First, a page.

The Kala series by Jason Robert Bell

Exhibition at Thomas Robertello Gallery

See All the Kala paintings on Flickr

New Kala Drawings !

more images from the Kala series>

Older Kala drawings!

Review of Kala Series by Greg Cook


Kala Eat Fruit, 68x 52.Oil, acrylic, ink, on canvas 2004


Kala play Harp 54x62, Oil, acrylic, ink, on canvas, 2004


Moment, 74x 72. Oil, acrylic, ink, and expoxy, on canvas 2004


Kala has Tear, 60x 60. Oil, acrylic, ink,and epoxy on canvas 2005


Awaken, 72x 60. Oil, acrylic, ink, on canvas 2004


Hello, Me Am Kala, 40x 30. Oil, acrylic, ink,and white-out on canvas 2005


Kala Nurse Eve, 72x 48. Oil, acrylic, ink,and white-out on canvas 2005

Untamed Beauty:
Kala Versus the World of Man - Suitable-Chicago, IL Nov.20-Dec18, 2004


Kala at Sea, 58x 48. Oil, acrylic, ink,and white-out on canvas 2005

more images from the Kala series>
  New Kala Drawings !
Artist Statment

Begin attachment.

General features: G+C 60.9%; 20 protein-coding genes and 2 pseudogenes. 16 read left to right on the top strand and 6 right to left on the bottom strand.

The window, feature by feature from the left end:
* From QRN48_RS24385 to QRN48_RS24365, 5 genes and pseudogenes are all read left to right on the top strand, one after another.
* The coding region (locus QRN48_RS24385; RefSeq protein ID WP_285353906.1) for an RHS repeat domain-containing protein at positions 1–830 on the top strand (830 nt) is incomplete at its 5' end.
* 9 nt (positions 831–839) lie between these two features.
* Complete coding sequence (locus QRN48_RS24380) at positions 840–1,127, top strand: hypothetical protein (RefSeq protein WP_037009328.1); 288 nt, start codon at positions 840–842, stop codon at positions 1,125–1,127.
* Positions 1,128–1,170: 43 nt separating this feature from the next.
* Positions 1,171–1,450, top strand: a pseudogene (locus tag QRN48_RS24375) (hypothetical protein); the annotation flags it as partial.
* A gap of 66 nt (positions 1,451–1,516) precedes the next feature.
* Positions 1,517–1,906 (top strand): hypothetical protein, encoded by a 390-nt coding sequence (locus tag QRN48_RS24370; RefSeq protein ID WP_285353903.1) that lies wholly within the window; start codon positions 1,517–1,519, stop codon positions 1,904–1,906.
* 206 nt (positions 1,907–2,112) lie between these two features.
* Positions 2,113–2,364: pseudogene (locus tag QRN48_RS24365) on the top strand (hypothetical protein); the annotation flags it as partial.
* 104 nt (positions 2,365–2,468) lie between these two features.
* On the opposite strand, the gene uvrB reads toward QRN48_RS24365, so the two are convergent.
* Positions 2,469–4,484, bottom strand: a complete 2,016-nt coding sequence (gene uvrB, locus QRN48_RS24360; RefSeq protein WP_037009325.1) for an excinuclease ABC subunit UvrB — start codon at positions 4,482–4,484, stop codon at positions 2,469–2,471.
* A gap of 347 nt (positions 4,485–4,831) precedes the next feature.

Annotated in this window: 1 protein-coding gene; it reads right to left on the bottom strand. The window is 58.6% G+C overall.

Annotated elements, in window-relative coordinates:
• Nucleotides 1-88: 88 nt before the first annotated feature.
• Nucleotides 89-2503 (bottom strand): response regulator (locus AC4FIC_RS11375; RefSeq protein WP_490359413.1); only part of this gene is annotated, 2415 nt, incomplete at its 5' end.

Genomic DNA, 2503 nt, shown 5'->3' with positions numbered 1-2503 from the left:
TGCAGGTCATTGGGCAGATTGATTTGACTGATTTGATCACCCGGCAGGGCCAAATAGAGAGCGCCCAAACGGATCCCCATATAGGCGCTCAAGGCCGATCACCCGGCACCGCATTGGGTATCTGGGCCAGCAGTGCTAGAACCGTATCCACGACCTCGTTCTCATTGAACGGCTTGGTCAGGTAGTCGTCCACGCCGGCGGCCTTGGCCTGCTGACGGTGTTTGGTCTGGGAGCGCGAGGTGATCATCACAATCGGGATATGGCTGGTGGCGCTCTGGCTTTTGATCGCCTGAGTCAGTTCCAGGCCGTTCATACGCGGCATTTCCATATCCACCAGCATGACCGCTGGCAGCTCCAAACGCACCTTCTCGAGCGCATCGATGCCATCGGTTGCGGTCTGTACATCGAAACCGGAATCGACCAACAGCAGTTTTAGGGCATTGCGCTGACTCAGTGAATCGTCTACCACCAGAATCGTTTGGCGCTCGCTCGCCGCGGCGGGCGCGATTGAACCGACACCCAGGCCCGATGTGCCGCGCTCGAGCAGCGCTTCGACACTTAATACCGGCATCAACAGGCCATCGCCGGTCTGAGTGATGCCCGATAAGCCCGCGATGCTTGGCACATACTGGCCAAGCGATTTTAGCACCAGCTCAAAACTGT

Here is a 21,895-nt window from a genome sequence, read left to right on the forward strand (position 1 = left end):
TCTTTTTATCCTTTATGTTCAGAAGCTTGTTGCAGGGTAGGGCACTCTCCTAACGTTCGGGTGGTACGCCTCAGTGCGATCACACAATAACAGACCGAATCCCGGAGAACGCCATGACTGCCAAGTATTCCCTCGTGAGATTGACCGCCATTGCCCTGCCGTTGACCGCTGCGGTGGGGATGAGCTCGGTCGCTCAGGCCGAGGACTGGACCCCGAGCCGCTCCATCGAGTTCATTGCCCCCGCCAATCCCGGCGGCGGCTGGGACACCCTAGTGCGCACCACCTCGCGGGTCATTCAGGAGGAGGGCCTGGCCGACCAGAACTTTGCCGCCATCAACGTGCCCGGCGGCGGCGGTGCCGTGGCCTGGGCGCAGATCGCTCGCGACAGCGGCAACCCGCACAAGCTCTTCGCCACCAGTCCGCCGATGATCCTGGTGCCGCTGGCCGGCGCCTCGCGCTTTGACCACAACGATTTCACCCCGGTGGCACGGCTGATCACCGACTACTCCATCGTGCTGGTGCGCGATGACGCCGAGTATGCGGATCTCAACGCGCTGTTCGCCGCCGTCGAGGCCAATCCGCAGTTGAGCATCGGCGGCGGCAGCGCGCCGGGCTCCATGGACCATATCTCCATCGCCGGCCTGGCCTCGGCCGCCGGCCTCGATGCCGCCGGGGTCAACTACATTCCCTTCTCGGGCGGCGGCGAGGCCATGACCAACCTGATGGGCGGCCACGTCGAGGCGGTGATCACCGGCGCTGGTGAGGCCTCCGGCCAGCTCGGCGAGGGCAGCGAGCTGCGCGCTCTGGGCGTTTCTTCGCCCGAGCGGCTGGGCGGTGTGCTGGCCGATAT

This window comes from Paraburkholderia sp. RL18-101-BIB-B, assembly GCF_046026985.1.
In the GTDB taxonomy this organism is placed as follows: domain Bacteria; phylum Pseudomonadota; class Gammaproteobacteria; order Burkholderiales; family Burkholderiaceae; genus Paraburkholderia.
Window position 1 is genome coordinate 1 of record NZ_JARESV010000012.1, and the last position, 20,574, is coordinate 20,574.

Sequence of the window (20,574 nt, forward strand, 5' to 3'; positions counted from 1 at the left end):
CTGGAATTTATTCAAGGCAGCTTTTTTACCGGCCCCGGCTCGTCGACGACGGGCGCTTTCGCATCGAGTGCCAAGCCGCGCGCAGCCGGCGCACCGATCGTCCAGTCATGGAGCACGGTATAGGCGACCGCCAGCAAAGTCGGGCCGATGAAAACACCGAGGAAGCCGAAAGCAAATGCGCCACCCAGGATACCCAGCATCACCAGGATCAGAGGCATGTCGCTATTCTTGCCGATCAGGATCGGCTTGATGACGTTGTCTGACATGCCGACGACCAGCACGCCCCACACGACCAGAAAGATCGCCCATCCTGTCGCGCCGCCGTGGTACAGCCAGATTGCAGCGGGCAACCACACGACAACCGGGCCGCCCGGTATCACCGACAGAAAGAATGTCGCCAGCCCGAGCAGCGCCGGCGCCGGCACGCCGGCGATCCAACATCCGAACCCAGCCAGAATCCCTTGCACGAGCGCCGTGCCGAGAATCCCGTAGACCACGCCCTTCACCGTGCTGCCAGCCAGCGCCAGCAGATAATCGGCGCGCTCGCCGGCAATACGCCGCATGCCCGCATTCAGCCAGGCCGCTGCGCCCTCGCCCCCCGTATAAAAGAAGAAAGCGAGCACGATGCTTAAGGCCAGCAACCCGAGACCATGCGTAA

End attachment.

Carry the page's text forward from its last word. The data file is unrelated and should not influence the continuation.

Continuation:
In past epochs, viewers of Art were initiated into a standardized system of (often religious) belief. Art reinforced and reflected these beliefs.In our contemporary society, very few generalized belief systems still exist. As belief systems wane and codices of understanding becomefractured, how can an Artist hope to create autonomous works that all viewers can understand? In answer to this question, I have been working a series of paintings and drawings of Kala, a female Sasquatch. One area of contemporaryculture that functions similarly to religion is cryptozoology: the study of creatures (Bigfoot, Loch Ness Monster) whose existence isunsubstantiated. Regardless of any individuals' belief in these fantastic creatures, they saturate culture and are instantlyrecognizableÑmuch like religious figures. Female subjects form an underlying current in anthropoid cryptozoology. Loren Coleman, one of the foremost Bigfoot researchers, hasdevoted much of his writing to firsthand reports of men who claim to have been kidnapped and forced to impregnate female Sasquatches. Ibegan to see Bigfoot as something akin to Robert Graves' White Goddess: the unexplainable other, a dangerous Earth Mother thathumanity must fear and respect, or else reckon with. This theme is echoed by a variety of Artists and writers. In Robert Crumb'sunderground comic "Whiteman meets Bigfoot," a man is kidnapped by a female Bigfoot, falls in love with her, and tries to bring her backto civilization. The Zermatism notebooks of outsider artist Stanislav Szukalski are saturated with tales of " Yetisyns" troglodyticnear-humans that walk among us. Phillip José Farmer's Mother Was a Lovely Beast explores the oedipal nature of Tarzan and his fostermother. Claude Lévi-Strauss' The Way of the Mask details the Dzonokwa myths of the Pacific Northwest, which often involve the sexualnature of the fur-covered ogresses. In addition to referencing these myths, I wanted to create a subject that could serve as a divine and transgressive embodiment of the historyof Art. The Sasquatch Kala is an alternate Venus, emerging from a sea of culture and our deepest primordial memories. She exists asthrough a dark mirror to all the nudes, nymphs, and muses of Art history. Kala is also a rebuttal to the clichéd pornography that hassaturated contemporary Art. As in all images of Sasquatch, her depiction is a synthesis of optical experience and illustrative image. Mygoal is to seduce the viewer and at the same time distance their reception with a tension between ontological sublimity and epistemologicalbeauty. Kala is the result of my search for a subject that is at once transcendent, comic, sexual, horrific, and impossible.


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